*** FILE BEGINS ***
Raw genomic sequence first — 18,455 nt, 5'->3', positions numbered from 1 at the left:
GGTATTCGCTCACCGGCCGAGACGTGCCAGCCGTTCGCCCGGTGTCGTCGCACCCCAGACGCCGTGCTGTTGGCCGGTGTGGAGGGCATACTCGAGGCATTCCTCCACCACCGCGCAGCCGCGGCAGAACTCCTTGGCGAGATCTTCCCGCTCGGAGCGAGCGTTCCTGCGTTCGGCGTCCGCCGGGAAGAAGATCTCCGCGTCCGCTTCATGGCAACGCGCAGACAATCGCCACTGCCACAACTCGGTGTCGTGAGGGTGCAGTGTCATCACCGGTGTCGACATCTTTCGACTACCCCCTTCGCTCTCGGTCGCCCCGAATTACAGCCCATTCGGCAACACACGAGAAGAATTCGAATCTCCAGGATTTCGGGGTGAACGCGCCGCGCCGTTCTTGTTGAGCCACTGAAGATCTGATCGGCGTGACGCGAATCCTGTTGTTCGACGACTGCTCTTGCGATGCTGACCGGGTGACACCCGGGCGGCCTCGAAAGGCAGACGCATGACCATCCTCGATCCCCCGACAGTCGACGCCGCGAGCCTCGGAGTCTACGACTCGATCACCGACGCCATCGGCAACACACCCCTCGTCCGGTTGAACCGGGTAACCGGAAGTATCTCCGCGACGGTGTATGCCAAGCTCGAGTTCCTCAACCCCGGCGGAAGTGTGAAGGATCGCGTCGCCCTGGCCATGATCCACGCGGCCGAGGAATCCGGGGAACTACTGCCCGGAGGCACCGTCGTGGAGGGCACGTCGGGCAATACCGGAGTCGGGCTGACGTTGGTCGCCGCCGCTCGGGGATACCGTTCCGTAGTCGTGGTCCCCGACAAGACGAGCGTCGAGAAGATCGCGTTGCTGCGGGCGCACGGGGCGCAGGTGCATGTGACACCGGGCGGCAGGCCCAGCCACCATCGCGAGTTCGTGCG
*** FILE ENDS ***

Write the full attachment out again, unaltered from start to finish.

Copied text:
Raw genomic sequence first — 18,455 nt, 5'->3', positions numbered from 1 at the left:
GGTATTCGCTCACCGGCCGAGACGTGCCAGCCGTTCGCCCGGTGTCGTCGCACCCCAGACGCCGTGCTGTTGGCCGGTGTGGAGGGCATACTCGAGGCATTCCTCCACCACCGCGCAGCCGCGGCAGAACTCCTTGGCGAGATCTTCCCGCTCGGAGCGAGCGTTCCTGCGTTCGGCGTCCGCCGGGAAGAAGATCTCCGCGTCCGCTTCATGGCAACGCGCAGACAATCGCCACTGCCACAACTCGGTGTCGTGAGGGTGCAGTGTCATCACCGGTGTCGACATCTTTCGACTACCCCCTTCGCTCTCGGTCGCCCCGAATTACAGCCCATTCGGCAACACACGAGAAGAATTCGAATCTCCAGGATTTCGGGGTGAACGCGCCGCGCCGTTCTTGTTGAGCCACTGAAGATCTGATCGGCGTGACGCGAATCCTGTTGTTCGACGACTGCTCTTGCGATGCTGACCGGGTGACACCCGGGCGGCCTCGAAAGGCAGACGCATGACCATCCTCGATCCCCCGACAGTCGACGCCGCGAGCCTCGGAGTCTACGACTCGATCACCGACGCCATCGGCAACACACCCCTCGTCCGGTTGAACCGGGTAACCGGAAGTATCTCCGCGACGGTGTATGCCAAGCTCGAGTTCCTCAACCCCGGCGGAAGTGTGAAGGATCGCGTCGCCCTGGCCATGATCCACGCGGCCGAGGAATCCGGGGAACTACTGCCCGGAGGCACCGTCGTGGAGGGCACGTCGGGCAATACCGGAGTCGGGCTGACGTTGGTCGCCGCCGCTCGGGGATACCGTTCCGTAGTCGTGGTCCCCGACAAGACGAGCGTCGAGAAGATCGCGTTGCTGCGGGCGCACGGGGCGCAGGTGCATGTGACACCGGGCGGCAGGCCCAGCCACCATCGCGAGTTCGTGCG